South African Revenue Service, the administration that handles taxes in South Africa, has launched its own browser in recent days. Its purpose is none other than re-enable Adobe Flash Player support on your web page. Adobe ended Flash on December 31, 2020, but not everyone is ready for it to die.
During years Adobe has notified the end of Flash And it has given the entire Internet plenty of time to adapt to new technologies such as HTML 5. Not everyone has done it and often administrative pages have been stuck in time. It happens in South Africa and it also happens in Spain.
In order to completely end the Flash, Adobe activated a “bomb mechanism” that prevents Flash from being played since last January 12. This worked as expected and on January 12 there was no way to run Flash. The South African SARS agency also experienced it on their own meats, seeing how they could not receive tax returns through their web portal since they worked with Flash forms:
SARS is aware of certain forms not loading correctly due to Adobe Flash. We are currently working on resolving the matter and will advise once the problem has been resolved. We sincerely apologize for the current inconvenience.
– SA Revenue Service (@sarstax) January 12, 2021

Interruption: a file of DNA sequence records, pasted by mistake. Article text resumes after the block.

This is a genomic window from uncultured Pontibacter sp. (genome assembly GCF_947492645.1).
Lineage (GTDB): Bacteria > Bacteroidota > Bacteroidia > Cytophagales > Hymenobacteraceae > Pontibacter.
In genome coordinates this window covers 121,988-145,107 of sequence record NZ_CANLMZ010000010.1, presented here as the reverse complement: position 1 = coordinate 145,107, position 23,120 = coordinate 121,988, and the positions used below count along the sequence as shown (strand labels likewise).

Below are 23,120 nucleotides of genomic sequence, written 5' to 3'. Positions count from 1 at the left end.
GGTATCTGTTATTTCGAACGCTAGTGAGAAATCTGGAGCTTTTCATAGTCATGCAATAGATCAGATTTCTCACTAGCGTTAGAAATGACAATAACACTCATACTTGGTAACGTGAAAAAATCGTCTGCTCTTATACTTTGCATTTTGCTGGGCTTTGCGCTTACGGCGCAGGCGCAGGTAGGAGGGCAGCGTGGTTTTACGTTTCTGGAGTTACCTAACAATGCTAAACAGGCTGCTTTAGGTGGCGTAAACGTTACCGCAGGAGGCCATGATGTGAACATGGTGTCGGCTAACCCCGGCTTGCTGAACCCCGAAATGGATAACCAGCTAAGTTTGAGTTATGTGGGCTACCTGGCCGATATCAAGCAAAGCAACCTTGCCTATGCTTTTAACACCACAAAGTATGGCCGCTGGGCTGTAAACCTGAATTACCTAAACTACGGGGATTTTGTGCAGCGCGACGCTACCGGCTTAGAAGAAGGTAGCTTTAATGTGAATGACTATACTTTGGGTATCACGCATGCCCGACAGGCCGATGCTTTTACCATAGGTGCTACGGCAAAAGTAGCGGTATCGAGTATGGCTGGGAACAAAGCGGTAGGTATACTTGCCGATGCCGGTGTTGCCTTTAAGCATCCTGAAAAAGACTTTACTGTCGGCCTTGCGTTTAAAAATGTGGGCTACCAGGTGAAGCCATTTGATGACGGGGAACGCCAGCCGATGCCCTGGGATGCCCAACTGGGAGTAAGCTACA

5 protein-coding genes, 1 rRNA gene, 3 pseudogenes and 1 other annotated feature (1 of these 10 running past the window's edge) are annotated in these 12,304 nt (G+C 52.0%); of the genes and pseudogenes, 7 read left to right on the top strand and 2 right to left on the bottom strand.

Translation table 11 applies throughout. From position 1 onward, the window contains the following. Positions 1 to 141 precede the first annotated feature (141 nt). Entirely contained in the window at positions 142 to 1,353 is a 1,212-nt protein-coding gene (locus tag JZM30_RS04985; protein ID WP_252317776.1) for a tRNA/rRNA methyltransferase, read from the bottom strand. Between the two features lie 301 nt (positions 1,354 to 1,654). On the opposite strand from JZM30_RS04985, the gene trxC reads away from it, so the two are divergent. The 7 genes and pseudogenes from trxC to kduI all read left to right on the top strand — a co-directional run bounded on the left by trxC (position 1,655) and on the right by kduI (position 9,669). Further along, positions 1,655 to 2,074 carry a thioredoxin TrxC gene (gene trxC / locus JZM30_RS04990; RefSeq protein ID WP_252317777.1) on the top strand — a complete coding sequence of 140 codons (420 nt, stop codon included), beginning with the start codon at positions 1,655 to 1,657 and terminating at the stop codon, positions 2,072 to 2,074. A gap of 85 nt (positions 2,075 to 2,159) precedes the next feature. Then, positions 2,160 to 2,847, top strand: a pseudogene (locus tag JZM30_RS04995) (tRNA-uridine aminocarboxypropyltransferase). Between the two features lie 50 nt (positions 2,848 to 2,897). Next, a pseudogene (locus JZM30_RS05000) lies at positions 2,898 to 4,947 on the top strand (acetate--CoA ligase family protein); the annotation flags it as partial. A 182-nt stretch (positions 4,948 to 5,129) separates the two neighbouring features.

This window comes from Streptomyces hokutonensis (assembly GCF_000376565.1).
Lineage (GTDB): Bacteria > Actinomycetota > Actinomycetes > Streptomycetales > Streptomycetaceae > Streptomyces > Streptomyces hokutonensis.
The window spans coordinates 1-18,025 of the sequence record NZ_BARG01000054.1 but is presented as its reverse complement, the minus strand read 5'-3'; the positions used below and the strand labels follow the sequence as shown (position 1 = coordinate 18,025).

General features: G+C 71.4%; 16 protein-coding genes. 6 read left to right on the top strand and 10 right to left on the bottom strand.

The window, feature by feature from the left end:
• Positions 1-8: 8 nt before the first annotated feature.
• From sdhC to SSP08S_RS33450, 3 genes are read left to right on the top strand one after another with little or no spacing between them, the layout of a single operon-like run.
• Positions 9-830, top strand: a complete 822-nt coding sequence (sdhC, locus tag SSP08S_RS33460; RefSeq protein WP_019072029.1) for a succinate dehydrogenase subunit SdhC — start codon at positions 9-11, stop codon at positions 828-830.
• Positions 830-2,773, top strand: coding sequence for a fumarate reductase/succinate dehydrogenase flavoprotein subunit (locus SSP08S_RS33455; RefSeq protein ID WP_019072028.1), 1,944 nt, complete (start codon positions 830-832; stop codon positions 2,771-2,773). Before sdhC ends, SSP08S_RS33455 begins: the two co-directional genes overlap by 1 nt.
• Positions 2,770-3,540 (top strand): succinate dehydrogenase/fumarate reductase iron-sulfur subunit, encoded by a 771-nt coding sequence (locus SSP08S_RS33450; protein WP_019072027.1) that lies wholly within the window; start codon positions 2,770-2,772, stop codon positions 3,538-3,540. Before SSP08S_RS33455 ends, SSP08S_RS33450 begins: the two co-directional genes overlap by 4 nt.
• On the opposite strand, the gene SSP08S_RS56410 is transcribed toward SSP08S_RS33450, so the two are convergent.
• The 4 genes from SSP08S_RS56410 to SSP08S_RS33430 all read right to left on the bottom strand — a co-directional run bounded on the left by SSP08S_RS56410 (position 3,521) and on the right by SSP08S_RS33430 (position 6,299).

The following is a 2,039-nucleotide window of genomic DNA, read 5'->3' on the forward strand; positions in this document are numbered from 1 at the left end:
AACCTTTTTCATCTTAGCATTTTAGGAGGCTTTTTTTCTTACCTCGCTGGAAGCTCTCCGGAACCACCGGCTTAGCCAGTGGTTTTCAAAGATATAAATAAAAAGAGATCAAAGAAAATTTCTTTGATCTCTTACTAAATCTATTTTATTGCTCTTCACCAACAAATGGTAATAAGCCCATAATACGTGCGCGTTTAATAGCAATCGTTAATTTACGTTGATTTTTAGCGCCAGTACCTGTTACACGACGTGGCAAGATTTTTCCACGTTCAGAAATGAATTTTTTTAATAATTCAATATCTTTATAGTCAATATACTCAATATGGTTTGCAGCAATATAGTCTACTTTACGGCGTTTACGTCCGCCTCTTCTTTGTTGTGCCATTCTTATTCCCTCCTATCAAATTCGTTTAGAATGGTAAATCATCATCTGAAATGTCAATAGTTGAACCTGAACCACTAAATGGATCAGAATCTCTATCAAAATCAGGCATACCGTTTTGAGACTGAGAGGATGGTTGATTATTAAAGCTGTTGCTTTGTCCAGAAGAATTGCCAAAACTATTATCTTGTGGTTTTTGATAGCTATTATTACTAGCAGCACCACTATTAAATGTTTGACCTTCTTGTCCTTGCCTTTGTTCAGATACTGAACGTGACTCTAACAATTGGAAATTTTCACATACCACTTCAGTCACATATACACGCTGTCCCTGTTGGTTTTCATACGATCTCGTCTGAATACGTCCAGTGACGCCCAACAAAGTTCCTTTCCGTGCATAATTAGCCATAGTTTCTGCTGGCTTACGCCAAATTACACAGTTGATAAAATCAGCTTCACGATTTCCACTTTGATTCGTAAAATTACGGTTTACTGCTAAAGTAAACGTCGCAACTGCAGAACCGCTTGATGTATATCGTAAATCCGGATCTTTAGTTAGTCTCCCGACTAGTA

Last minute solution
Since this past Monday, the official SARS website allows you to download your own browser. Is about a Chromium-based version that only allows access to the SARS website. In addition, and more importantly, it incorporates Flash support again.
The fact that it is limited only to the SARS website prevents the user from being infected by other external channels that often use Flash as a gateway. In that sense it is a plus for SARS. There are not so many points in favor when it comes to accessibility. The browser is only compatible with Windows and therefore there is no way to access the web forms on a Mac or any smartphone. In addition to the fact that the user has to install an extra browser only for a specific web page.
In fairness, this browser as SARS itself has announced, is temporary. The truth is that the agency is transferring its web forms to HTML 5 and some of them already have them. This means that the web can be used from current browsers such as Chrome, Safari or Microsoft Edge. However, there are still some forms not migrated, that is where you will have to use your own browser for now.